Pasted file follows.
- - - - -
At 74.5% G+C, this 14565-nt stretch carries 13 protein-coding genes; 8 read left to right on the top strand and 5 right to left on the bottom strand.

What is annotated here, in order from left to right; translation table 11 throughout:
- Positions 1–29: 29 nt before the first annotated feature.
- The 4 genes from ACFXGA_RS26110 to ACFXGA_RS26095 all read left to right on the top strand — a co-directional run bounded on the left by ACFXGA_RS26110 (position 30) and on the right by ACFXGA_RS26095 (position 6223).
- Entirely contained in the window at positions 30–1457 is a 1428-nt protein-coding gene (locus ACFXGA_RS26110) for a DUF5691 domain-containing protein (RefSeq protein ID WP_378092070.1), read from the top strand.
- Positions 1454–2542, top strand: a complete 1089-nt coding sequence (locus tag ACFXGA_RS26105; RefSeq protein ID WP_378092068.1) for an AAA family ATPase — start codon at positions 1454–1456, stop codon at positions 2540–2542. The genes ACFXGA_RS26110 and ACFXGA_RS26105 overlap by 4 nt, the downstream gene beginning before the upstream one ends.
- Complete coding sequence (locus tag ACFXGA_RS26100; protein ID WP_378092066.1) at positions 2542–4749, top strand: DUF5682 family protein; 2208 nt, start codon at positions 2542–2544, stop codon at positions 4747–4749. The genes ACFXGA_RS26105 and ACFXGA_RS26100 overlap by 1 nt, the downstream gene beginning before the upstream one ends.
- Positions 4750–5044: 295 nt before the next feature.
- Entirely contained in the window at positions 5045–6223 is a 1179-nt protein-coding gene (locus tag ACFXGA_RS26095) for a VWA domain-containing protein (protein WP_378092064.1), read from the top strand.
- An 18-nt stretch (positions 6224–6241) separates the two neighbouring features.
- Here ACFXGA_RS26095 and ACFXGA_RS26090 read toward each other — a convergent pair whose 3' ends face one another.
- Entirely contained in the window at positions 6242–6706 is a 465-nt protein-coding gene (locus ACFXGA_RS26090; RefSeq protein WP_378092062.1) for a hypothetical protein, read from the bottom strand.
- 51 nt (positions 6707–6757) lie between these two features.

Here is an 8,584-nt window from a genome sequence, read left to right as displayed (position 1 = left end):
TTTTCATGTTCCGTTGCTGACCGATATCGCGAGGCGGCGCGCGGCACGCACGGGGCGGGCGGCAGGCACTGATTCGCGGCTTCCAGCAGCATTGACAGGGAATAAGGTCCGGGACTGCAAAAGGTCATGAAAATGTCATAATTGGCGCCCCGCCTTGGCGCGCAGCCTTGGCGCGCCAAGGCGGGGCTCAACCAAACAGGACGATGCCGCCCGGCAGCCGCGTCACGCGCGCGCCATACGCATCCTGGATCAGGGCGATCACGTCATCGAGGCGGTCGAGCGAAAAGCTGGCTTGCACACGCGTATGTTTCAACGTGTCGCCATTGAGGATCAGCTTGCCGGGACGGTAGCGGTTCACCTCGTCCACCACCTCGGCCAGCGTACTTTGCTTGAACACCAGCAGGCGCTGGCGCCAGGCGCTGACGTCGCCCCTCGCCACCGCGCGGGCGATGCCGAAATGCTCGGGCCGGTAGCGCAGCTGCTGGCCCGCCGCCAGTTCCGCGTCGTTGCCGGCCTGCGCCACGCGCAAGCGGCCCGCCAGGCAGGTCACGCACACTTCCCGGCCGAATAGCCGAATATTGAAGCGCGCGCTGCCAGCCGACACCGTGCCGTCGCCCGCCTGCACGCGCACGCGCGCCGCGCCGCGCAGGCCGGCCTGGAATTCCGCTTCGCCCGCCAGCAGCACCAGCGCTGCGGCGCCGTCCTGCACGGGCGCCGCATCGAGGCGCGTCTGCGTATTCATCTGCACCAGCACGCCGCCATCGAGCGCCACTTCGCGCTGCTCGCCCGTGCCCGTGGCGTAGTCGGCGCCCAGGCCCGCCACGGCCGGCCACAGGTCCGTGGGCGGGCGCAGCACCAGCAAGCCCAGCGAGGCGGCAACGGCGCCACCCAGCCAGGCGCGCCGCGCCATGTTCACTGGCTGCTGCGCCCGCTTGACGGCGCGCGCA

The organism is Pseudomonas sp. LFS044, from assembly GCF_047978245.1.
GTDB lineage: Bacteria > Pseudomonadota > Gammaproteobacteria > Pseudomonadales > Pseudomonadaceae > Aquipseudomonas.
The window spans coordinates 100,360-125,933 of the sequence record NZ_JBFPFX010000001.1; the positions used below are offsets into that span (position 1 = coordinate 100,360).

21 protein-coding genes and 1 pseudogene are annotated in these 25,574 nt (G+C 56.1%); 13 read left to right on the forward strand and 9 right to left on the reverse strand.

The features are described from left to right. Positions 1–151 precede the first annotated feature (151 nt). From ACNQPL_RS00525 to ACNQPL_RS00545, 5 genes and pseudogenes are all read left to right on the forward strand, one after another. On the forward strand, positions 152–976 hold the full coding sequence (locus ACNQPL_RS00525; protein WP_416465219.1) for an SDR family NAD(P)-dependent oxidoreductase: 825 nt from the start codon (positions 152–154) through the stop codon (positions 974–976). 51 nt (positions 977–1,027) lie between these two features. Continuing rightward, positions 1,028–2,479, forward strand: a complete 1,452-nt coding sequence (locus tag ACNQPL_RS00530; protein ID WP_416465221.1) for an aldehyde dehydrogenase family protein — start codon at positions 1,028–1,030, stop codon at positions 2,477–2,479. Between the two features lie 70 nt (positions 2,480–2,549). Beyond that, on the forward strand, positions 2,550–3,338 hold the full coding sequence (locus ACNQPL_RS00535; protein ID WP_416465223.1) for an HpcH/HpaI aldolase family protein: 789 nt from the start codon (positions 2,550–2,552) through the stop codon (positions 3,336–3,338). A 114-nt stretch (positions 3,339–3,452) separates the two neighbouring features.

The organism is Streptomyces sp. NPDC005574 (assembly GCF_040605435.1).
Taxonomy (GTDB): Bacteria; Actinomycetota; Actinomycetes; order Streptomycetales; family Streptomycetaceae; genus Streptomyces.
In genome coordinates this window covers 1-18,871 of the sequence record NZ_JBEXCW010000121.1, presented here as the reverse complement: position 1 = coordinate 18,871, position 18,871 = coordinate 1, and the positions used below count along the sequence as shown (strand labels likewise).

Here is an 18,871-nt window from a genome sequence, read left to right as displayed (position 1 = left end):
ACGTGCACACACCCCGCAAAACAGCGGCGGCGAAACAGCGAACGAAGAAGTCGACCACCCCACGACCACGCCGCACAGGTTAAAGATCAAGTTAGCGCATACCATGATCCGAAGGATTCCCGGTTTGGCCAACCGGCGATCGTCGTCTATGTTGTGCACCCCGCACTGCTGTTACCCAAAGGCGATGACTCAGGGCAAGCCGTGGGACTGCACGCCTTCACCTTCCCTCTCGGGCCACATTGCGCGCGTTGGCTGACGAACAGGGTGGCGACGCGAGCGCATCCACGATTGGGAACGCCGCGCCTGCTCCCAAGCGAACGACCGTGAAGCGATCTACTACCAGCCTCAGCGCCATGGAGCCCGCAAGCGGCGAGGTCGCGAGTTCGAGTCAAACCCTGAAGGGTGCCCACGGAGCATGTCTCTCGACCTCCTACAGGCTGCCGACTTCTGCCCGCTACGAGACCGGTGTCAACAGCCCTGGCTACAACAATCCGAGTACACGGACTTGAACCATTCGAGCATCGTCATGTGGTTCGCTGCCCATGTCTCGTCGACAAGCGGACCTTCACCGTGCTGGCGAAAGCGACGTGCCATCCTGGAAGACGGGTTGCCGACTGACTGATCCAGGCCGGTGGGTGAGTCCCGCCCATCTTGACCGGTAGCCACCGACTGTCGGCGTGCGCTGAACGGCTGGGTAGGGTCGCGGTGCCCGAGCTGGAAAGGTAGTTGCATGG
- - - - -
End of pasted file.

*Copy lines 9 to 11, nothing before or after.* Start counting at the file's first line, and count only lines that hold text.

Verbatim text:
- Entirely contained in the window at positions 5045–6223 is a 1179-nt protein-coding gene (locus tag ACFXGA_RS26095) for a VWA domain-containing protein (protein WP_378092064.1), read from the top strand.
- An 18-nt stretch (positions 6224–6241) separates the two neighbouring features.
- Here ACFXGA_RS26095 and ACFXGA_RS26090 read toward each other — a convergent pair whose 3' ends face one another.